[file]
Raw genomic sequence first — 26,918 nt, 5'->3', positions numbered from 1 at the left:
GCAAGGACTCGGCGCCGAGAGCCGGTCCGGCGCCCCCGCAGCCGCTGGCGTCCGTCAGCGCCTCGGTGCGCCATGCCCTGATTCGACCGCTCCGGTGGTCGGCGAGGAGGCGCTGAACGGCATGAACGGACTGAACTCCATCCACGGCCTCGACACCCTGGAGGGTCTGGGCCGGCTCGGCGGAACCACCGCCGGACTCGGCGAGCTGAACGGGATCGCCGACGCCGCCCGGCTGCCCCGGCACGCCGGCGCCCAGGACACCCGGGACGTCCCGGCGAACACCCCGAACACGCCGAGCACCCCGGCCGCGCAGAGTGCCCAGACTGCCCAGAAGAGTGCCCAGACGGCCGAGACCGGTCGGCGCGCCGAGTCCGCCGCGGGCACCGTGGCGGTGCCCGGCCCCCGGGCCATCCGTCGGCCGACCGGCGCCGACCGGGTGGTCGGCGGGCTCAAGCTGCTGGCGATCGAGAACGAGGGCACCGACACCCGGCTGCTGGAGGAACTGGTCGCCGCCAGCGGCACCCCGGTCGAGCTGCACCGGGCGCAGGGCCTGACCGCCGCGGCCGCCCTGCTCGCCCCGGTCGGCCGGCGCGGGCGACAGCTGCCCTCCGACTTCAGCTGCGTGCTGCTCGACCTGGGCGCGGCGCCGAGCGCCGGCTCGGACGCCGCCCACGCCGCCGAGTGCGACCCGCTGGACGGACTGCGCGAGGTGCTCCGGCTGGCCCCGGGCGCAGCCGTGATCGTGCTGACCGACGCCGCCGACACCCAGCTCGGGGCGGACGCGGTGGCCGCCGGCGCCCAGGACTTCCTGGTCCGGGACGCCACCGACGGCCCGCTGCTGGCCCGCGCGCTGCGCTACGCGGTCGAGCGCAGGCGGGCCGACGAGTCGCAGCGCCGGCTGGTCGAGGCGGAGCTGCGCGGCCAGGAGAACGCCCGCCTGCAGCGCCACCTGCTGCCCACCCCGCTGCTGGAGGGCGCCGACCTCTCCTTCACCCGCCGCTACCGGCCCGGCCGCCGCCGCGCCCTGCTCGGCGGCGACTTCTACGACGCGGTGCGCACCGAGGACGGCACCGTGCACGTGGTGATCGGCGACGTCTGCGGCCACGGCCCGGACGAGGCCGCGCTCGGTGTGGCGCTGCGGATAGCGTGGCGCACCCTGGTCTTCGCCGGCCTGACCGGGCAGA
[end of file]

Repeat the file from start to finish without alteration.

Raw genomic sequence first — 26,918 nt, 5'->3', positions numbered from 1 at the left:
GCAAGGACTCGGCGCCGAGAGCCGGTCCGGCGCCCCCGCAGCCGCTGGCGTCCGTCAGCGCCTCGGTGCGCCATGCCCTGATTCGACCGCTCCGGTGGTCGGCGAGGAGGCGCTGAACGGCATGAACGGACTGAACTCCATCCACGGCCTCGACACCCTGGAGGGTCTGGGCCGGCTCGGCGGAACCACCGCCGGACTCGGCGAGCTGAACGGGATCGCCGACGCCGCCCGGCTGCCCCGGCACGCCGGCGCCCAGGACACCCGGGACGTCCCGGCGAACACCCCGAACACGCCGAGCACCCCGGCCGCGCAGAGTGCCCAGACTGCCCAGAAGAGTGCCCAGACGGCCGAGACCGGTCGGCGCGCCGAGTCCGCCGCGGGCACCGTGGCGGTGCCCGGCCCCCGGGCCATCCGTCGGCCGACCGGCGCCGACCGGGTGGTCGGCGGGCTCAAGCTGCTGGCGATCGAGAACGAGGGCACCGACACCCGGCTGCTGGAGGAACTGGTCGCCGCCAGCGGCACCCCGGTCGAGCTGCACCGGGCGCAGGGCCTGACCGCCGCGGCCGCCCTGCTCGCCCCGGTCGGCCGGCGCGGGCGACAGCTGCCCTCCGACTTCAGCTGCGTGCTGCTCGACCTGGGCGCGGCGCCGAGCGCCGGCTCGGACGCCGCCCACGCCGCCGAGTGCGACCCGCTGGACGGACTGCGCGAGGTGCTCCGGCTGGCCCCGGGCGCAGCCGTGATCGTGCTGACCGACGCCGCCGACACCCAGCTCGGGGCGGACGCGGTGGCCGCCGGCGCCCAGGACTTCCTGGTCCGGGACGCCACCGACGGCCCGCTGCTGGCCCGCGCGCTGCGCTACGCGGTCGAGCGCAGGCGGGCCGACGAGTCGCAGCGCCGGCTGGTCGAGGCGGAGCTGCGCGGCCAGGAGAACGCCCGCCTGCAGCGCCACCTGCTGCCCACCCCGCTGCTGGAGGGCGCCGACCTCTCCTTCACCCGCCGCTACCGGCCCGGCCGCCGCCGCGCCCTGCTCGGCGGCGACTTCTACGACGCGGTGCGCACCGAGGACGGCACCGTGCACGTGGTGATCGGCGACGTCTGCGGCCACGGCCCGGACGAGGCCGCGCTCGGTGTGGCGCTGCGGATAGCGTGGCGCACCCTGGTCTTCGCCGGCCTGACCGGGCAGA